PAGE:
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Microglia toxicity in preterm brain injury

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Microglia toxicity in preterm brain injury. / Baburamani, Ana A.; Supramaniam, Veena G.; Hagberg, Henrik; Mallard, Carina.

In: Reproductive Toxicology, Vol. 48, 09.2014, p. 106-112.

Research output: Contribution to journalArticle

Harvard

Baburamani, AA, Supramaniam, VG, Hagberg, H & Mallard, C 2014, 'Microglia toxicity in preterm brain injury', Reproductive Toxicology, vol. 48, pp. 106-112. https://doi.org/10.1016/j.reprotox.2014.04.002

APA

Baburamani, A. A., Supramaniam, V. G., Hagberg, H., & Mallard, C. (2014). Microglia toxicity in preterm brain injury. Reproductive Toxicology, 48, 106-112. https://doi.org/10.1016/j.reprotox.2014.04.002

Vancouver

Baburamani AA, Supramaniam VG, Hagberg H, Mallard C. Microglia toxicity in preterm brain injury. Reproductive Toxicology. 2014 Sep;48:106-112. https://doi.org/10.1016/j.reprotox.2014.04.002

Author

Baburamani, Ana A. ; Supramaniam, Veena G. ; Hagberg, Henrik ; Mallard, Carina. / Microglia toxicity in preterm brain injury. In: Reproductive Toxicology. 2014 ; Vol. 48. pp. 106-112.

Bibtex Download

@article{a71ff1b3bd484245a9f9519304203d80,
title = "Microglia toxicity in preterm brain injury",
abstract = "Microglia are the resident phagocytic cells of the central nervous system. During brain development they are also imperative for apoptosis of excessive neurons, synaptic pruning, phagocytosis of debris and maintaining brain homeostasis. Brain damage results in a fast and dynamic microglia reaction, which can influence the extent and distribution of subsequent neuronal dysfunction. As a consequence, microglia responses can promote tissue protection and repair following brain injury, or become detrimental for the tissue integrity and functionality. In this review, we will describe microglia responses in the human developing brain in association with injury, with particular focus on the preterm infant. We also explore microglia responses and mechanisms of microglia toxicity in animal models of preterm white matter injury and in vitro primary microglia cell culture experiments.",
keywords = "Perinatal brain injury, Neuroinflammation, WHITE-MATTER INJURY, TUMOR-NECROSIS-FACTOR, BACTERIAL-ENDOTOXIN SENSITIZES, ORGANOTYPIC SLICE CULTURES, NITRIC-OXIDE SYNTHASE, CELLS IN-VITRO, ACTIVATED MICROGLIA, PERIVENTRICULAR LEUKOMALACIA, FETAL SHEEP, GLUTAMATE-RECEPTOR",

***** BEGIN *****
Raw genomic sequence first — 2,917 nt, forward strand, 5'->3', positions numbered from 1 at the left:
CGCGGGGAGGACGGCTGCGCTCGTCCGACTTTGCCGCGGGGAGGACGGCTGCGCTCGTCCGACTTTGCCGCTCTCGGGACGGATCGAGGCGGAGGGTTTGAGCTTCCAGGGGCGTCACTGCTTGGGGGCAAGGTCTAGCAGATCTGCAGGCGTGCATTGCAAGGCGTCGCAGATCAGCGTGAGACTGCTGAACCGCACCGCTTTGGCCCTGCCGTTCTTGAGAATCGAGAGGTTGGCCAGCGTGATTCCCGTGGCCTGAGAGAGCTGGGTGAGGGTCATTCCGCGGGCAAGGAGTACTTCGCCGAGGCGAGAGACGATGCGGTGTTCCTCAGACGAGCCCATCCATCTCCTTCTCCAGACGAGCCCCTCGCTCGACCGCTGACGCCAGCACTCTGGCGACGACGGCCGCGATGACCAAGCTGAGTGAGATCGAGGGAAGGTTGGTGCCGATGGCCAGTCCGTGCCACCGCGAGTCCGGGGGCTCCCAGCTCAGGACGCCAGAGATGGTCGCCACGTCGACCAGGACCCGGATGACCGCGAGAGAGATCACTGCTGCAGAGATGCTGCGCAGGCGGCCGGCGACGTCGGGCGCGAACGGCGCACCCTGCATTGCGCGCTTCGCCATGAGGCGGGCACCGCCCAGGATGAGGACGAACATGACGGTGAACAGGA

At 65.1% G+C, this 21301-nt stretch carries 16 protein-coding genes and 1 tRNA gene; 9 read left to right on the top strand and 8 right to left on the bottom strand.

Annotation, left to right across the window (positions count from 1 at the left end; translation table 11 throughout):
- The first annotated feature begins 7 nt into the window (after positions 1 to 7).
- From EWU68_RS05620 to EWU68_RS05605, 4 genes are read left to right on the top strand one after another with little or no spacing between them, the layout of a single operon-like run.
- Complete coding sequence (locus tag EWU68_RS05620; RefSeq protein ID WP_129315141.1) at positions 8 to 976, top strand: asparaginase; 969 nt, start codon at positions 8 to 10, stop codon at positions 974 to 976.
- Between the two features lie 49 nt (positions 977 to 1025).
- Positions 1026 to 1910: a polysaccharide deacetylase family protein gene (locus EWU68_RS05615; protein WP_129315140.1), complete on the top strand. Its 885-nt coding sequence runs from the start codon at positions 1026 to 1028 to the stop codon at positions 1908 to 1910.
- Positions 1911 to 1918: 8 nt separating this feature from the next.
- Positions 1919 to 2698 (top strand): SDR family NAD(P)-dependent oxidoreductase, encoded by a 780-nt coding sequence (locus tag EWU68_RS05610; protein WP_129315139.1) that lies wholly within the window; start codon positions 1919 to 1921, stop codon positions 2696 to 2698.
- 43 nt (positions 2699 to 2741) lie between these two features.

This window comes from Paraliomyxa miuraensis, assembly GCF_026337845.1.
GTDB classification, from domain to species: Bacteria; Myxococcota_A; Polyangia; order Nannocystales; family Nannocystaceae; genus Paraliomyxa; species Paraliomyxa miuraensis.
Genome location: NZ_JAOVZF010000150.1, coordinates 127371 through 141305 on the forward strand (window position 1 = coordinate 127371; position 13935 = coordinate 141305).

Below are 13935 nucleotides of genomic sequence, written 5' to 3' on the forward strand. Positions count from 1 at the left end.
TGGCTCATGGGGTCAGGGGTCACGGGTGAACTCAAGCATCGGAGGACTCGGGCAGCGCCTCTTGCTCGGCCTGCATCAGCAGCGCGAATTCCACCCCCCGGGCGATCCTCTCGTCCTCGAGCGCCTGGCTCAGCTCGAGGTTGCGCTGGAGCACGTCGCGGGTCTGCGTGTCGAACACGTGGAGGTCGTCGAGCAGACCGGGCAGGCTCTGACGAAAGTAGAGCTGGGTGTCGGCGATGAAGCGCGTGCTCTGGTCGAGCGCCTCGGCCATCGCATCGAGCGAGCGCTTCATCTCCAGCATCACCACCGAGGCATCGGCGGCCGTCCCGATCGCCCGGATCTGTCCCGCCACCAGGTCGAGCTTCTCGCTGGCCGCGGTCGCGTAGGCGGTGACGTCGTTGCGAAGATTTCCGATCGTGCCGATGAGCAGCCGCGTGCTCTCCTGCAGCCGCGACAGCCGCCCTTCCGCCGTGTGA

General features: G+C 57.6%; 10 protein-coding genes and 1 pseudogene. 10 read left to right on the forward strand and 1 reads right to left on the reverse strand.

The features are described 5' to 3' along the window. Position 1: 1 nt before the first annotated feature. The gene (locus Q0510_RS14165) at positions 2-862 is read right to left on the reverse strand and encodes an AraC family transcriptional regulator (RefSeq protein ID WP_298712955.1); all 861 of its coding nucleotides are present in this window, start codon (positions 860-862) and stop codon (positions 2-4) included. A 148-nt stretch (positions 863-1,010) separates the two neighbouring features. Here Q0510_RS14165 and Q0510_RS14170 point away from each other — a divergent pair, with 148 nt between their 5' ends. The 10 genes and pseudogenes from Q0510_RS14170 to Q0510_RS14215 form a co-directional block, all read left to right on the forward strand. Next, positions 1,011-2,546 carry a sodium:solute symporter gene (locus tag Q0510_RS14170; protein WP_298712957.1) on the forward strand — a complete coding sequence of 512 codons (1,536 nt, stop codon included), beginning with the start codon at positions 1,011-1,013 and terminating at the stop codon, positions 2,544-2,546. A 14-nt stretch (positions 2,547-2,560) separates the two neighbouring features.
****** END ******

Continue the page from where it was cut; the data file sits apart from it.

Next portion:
author = "Baburamani, {Ana A.} and Supramaniam, {Veena G.} and Henrik Hagberg and Carina Mallard",
year = "2014",
month = sep,
doi = "10.1016/j.reprotox.2014.04.002",
language = "English",
volume = "48",
pages = "106--112",
journal = "Reproductive Toxicology",
issn = "0890-6238",
publisher = "Elsevier Inc.",

}

RIS (suitable for import to EndNote) Download

TY - JOUR

T1 - Microglia toxicity in preterm brain injury

AU - Baburamani, Ana A.

AU - Supramaniam, Veena G.

AU - Hagberg, Henrik

AU - Mallard, Carina

PY - 2014/9

Y1 - 2014/9

N2 - Microglia are the resident phagocytic cells of the central nervous system. During brain development they are also imperative for apoptosis of excessive neurons, synaptic pruning, phagocytosis of debris and maintaining brain homeostasis. Brain damage results in a fast and dynamic microglia reaction, which can influence the extent and distribution of subsequent neuronal dysfunction. As a consequence, microglia responses can promote tissue protection and repair following brain injury, or become detrimental for the tissue integrity and functionality. In this review, we will describe microglia responses in the human developing brain in association with injury, with particular focus on the preterm infant. We also explore microglia responses and mechanisms of microglia toxicity in animal models of preterm white matter injury and in vitro primary microglia cell culture experiments.

AB - Microglia are the resident phagocytic cells of the central nervous system. During brain development they are also imperative for apoptosis of excessive neurons, synaptic pruning, phagocytosis of debris and maintaining brain homeostasis. Brain damage results in a fast and dynamic microglia reaction, which can influence the extent and distribution of subsequent neuronal dysfunction. As a consequence, microglia responses can promote tissue protection and repair following brain injury, or become detrimental for the tissue integrity and functionality. In this review, we will describe microglia responses in the human developing brain in association with injury, with particular focus on the preterm infant. We also explore microglia responses and mechanisms of microglia toxicity in animal models of preterm white matter injury and in vitro primary microglia cell culture experiments.

KW - Perinatal brain injury

KW - Neuroinflammation

KW - WHITE-MATTER INJURY

KW - TUMOR-NECROSIS-FACTOR

KW - BACTERIAL-ENDOTOXIN SENSITIZES

KW - ORGANOTYPIC SLICE CULTURES

KW - NITRIC-OXIDE SYNTHASE

KW - CELLS IN-VITRO

KW - ACTIVATED MICROGLIA

KW - PERIVENTRICULAR LEUKOMALACIA

KW - FETAL SHEEP

KW - GLUTAMATE-RECEPTOR

U2 - 10.1016/j.reprotox.2014.04.002

DO - 10.1016/j.reprotox.2014.04.002

M3 - Article

VL - 48

SP - 106

EP - 112

JO - Reproductive Toxicology

JF - Reproductive Toxicology

SN - 0890-6238

ER -

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